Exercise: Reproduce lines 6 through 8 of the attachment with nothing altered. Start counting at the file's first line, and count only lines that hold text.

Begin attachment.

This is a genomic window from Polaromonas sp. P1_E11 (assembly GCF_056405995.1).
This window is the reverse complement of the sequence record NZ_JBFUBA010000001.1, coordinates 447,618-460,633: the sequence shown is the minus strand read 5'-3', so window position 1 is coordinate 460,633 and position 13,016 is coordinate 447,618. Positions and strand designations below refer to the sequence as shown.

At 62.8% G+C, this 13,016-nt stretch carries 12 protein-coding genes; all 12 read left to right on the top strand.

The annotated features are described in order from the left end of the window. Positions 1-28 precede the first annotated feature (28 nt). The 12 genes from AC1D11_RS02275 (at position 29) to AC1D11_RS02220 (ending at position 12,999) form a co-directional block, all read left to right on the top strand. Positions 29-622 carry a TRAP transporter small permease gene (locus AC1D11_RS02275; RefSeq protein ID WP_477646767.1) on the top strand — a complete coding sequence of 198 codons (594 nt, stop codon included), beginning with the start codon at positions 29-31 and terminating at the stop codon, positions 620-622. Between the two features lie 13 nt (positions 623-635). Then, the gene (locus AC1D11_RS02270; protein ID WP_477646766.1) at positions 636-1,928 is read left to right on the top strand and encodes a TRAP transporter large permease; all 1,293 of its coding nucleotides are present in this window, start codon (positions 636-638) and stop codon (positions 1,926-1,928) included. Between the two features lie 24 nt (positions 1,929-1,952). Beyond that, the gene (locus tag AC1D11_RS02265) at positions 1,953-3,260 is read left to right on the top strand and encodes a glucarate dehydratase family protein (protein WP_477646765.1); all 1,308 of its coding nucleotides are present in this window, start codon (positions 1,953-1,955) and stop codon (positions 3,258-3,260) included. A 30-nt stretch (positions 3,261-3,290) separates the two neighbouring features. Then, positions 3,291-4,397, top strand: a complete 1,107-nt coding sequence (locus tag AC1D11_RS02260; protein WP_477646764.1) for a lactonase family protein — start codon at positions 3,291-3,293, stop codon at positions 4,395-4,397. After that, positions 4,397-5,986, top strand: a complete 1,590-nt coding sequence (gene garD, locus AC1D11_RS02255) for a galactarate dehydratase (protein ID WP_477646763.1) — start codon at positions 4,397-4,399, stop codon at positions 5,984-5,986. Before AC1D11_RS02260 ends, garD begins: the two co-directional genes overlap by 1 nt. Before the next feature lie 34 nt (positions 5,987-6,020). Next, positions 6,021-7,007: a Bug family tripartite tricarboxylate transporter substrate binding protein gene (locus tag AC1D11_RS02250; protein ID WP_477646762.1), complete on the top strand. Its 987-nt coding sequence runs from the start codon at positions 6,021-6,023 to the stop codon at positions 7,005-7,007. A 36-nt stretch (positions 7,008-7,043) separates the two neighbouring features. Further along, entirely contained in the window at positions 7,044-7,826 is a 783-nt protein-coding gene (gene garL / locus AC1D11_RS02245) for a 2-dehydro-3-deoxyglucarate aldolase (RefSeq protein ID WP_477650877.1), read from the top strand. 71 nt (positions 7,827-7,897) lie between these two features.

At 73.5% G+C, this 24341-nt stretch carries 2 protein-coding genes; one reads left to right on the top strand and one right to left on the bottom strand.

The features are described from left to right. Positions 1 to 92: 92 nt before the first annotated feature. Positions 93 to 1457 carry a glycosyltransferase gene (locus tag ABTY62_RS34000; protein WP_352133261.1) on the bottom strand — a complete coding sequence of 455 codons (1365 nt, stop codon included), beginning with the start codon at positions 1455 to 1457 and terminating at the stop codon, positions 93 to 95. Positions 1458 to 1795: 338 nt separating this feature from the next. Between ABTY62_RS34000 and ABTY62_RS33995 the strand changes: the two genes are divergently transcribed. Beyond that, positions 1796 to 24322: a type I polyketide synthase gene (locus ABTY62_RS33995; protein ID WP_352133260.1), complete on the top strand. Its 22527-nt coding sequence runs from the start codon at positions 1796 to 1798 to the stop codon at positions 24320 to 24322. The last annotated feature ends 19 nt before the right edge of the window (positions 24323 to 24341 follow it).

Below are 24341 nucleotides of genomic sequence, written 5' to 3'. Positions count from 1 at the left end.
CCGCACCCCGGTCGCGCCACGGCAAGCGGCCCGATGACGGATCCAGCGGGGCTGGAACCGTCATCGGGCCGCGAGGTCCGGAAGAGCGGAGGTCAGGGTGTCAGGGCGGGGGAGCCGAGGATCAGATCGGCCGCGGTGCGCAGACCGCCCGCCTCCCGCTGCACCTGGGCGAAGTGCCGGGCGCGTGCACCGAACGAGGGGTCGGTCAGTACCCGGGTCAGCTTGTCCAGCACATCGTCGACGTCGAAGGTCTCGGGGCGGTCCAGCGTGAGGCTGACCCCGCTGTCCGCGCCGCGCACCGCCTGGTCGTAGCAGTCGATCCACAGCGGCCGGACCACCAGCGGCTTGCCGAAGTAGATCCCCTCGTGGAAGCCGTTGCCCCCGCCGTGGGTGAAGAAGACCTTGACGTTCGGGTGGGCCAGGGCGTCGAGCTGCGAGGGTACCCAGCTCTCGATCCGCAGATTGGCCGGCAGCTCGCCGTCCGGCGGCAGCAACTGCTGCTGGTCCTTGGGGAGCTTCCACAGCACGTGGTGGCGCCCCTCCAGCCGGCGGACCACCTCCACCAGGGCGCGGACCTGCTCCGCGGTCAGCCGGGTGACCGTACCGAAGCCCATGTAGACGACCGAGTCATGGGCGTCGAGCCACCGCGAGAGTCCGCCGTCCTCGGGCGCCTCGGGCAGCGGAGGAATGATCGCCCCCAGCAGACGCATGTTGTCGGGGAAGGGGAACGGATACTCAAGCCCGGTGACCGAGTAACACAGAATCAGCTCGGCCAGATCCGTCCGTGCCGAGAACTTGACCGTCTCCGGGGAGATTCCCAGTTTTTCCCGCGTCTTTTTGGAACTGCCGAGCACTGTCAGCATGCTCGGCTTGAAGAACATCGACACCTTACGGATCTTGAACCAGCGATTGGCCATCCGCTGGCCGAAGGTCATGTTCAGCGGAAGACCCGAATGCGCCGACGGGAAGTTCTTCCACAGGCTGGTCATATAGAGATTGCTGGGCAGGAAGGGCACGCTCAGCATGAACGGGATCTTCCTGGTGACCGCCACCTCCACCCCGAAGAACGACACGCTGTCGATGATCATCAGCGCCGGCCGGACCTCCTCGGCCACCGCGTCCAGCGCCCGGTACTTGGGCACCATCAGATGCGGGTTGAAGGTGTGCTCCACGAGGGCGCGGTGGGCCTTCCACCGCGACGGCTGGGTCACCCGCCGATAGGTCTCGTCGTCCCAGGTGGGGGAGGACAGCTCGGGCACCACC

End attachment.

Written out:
The features are described from left to right. Positions 1 to 92: 92 nt before the first annotated feature. Positions 93 to 1457 carry a glycosyltransferase gene (locus tag ABTY62_RS34000; protein WP_352133261.1) on the bottom strand — a complete coding sequence of 455 codons (1365 nt, stop codon included), beginning with the start codon at positions 1455 to 1457 and terminating at the stop codon, positions 93 to 95. Positions 1458 to 1795: 338 nt separating this feature from the next. Between ABTY62_RS34000 and ABTY62_RS33995 the strand changes: the two genes are divergently transcribed. Beyond that, positions 1796 to 24322: a type I polyketide synthase gene (locus ABTY62_RS33995; protein ID WP_352133260.1), complete on the top strand. Its 22527-nt coding sequence runs from the start codon at positions 1796 to 1798 to the stop codon at positions 24320 to 24322. The last annotated feature ends 19 nt before the right edge of the window (positions 24323 to 24341 follow it).

Below are 24341 nucleotides of genomic sequence, written 5' to 3'. Positions count from 1 at the left end.
CCGCACCCCGGTCGCGCCACGGCAAGCGGCCCGATGACGGATCCAGCGGGGCTGGAACCGTCATCGGGCCGCGAGGTCCGGAAGAGCGGAGGTCAGGGTGTCAGGGCGGGGGAGCCGAGGATCAGATCGGCCGCGGTGCGCAGACCGCCCGCCTCCCGCTGCACCTGGGCGAAGTGCCGGGCGCGTGCACCGAACGAGGGGTCGGTCAGTACCCGGGTCAGCTTGTCCAGCACATCGTCGACGTCGAAGGTCTCGGGGCGGTCCAGCGTGAGGCTGACCCCGCTGTCCGCGCCGCGCACCGCCTGGTCGTAGCAGTCGATCCACAGCGGCCGGACCACCAGCGGCTTGCCGAAGTAGATCCCCTCGTGGAAGCCGTTGCCCCCGCCGTGGGTGAAGAAGACCTTGACGTTCGGGTGGGCCAGGGCGTCGAGCTGCGAGGGTACCCAGCTCTCGATCCGCAGATTGGCCGGCAGCTCGCCGTCCGGCGGCAGCAACTGCTGCTGGTCCTTGGGGAGCTTCCACAGCACGTGGTGGCGCCCCTCCAGCCGGCGGACCACCTCCACCAGGGCGCGGACCTGCTCCGCGGTCAGCCGGGTGACCGTACCGAAGCCCATGTAGACGACCGAGTCATGGGCGTCGAGCCACCGCGAGAGTCCGCCGTCCTCGGGCGCCTCGGGCAGCGGAGGAATGATCGCCCCCAGCAGACGCATGTTGTCGGGGAAGGGGAACGGATACTCAAGCCCGGTGACCGAGTAACACAGAATCAGCTCGGCCAGATCCGTCCGTGCCGAGAACTTGACCGTCTCCGGGGAGATTCCCAGTTTTTCCCGCGTCTTTTTGGAACTGCCGAGCACTGTCAGCATGCTCGGCTTGAAGAACATCGACACCTTACGGATCTTGAACCAGCGATTGGCCATCCGCTGGCCGAAGGTCATGTTCAGCGGAAGACCCGAATGCGCCGACGGGAAGTTCTTCCACAGGCTGGTCATATAGAGATTGCTGGGCAGGAAGGGCACGCTCAGCATGAACGGGATCTTCCTGGTGACCGCCACCTCCACCCCGAAGAACGACACGCTGTCGATGATCATCAGCGCCGGCCGGACCTCCTCGGCCACCGCGTCCAGCGCCCGGTACTTGGGCACCATCAGATGCGGGTTGAAGGTGTGCTCCACGAGGGCGCGGTGGGCCTTCCACCGCGACGGCTGGGTCACCCGCCGATAGGTCTCGTCGTCCCAGGTGGGGGAGGACAGCTCGGGCACCACC